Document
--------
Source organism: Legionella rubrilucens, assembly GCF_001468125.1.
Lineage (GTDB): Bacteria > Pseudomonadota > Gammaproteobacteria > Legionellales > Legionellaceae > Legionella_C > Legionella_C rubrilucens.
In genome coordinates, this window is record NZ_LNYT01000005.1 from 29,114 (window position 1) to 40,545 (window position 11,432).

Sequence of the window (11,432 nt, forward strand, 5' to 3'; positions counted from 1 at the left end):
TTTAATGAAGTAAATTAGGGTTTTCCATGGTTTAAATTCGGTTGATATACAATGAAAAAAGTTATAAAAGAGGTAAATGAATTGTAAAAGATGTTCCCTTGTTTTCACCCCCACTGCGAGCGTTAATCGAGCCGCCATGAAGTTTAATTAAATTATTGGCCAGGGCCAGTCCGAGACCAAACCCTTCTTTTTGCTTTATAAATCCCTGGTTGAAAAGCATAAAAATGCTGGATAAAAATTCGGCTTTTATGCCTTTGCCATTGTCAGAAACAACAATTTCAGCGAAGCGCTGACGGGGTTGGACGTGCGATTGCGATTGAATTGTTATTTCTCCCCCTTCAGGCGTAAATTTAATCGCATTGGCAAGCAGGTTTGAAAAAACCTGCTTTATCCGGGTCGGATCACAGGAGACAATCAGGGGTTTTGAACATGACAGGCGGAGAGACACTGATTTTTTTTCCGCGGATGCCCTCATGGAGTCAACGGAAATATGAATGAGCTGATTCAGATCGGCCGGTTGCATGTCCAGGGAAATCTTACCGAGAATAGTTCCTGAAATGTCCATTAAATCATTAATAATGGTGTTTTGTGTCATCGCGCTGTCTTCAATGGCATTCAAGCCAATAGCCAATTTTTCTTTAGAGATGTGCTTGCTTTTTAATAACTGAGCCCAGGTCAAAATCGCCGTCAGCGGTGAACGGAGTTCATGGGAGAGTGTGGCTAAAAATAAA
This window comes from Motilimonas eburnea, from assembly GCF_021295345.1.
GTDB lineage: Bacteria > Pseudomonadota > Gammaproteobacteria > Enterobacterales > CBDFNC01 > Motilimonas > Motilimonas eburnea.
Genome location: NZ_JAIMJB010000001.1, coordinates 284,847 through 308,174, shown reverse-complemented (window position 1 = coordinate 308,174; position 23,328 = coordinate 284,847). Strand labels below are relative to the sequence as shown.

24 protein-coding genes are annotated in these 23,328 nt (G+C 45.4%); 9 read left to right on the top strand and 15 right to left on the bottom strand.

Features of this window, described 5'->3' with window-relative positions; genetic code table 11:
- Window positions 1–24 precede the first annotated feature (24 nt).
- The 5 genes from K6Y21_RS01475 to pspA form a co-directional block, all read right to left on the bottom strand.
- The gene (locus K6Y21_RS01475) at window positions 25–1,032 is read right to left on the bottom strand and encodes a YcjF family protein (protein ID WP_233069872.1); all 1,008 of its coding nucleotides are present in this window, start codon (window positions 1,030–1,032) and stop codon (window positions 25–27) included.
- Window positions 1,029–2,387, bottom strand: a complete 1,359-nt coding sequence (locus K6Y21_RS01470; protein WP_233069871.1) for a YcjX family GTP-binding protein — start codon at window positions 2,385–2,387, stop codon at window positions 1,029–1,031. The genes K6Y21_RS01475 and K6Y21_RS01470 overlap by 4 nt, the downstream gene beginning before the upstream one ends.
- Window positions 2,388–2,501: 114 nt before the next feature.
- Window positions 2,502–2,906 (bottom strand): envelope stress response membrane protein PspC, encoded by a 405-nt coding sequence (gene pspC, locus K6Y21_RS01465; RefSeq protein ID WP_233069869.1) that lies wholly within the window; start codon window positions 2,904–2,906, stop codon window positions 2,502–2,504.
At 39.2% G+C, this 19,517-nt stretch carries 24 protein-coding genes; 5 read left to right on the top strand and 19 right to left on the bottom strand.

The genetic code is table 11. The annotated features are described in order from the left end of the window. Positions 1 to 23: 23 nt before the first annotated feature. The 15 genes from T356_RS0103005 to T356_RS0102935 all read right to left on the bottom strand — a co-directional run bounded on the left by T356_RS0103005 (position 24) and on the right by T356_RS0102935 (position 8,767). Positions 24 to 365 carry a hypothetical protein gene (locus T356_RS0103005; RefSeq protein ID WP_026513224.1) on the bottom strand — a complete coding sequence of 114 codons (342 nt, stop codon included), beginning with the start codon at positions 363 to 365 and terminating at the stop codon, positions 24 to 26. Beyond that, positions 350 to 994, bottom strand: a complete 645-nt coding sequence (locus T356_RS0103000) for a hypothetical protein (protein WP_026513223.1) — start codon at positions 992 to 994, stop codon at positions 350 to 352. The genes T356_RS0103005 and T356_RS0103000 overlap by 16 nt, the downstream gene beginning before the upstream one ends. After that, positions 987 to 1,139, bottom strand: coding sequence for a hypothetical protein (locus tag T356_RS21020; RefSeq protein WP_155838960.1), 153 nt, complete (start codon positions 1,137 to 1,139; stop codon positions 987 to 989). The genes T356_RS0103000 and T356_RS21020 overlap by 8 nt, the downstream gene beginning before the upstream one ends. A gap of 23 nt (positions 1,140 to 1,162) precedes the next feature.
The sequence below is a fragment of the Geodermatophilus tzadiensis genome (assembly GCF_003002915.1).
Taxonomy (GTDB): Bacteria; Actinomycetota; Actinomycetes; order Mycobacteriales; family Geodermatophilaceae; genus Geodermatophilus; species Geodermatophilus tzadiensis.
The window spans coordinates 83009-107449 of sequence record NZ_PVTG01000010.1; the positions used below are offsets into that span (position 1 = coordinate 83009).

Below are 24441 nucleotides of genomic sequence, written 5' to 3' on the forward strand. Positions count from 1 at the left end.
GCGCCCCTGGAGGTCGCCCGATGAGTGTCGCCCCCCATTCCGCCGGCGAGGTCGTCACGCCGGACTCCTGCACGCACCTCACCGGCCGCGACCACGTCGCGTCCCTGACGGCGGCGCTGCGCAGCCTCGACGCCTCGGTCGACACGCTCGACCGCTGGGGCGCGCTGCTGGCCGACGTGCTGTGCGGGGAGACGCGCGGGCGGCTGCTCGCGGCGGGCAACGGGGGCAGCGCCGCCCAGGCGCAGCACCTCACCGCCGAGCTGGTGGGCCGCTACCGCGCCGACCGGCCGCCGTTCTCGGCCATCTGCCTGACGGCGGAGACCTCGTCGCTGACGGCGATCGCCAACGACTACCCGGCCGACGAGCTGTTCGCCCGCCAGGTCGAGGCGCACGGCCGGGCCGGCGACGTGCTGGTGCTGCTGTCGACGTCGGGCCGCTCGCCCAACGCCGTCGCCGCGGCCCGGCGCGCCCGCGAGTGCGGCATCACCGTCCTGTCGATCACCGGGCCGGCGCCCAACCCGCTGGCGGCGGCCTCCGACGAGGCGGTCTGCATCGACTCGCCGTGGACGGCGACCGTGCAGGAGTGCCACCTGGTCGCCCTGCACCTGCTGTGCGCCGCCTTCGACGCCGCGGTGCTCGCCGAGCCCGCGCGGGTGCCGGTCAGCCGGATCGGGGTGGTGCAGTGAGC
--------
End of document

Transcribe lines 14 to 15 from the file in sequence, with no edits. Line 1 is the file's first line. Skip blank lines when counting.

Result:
- Window positions 1,029–2,387, bottom strand: a complete 1,359-nt coding sequence (locus K6Y21_RS01470; protein WP_233069871.1) for a YcjX family GTP-binding protein — start codon at window positions 2,385–2,387, stop codon at window positions 1,029–1,031. The genes K6Y21_RS01475 and K6Y21_RS01470 overlap by 4 nt, the downstream gene beginning before the upstream one ends.
- Window positions 2,388–2,501: 114 nt before the next feature.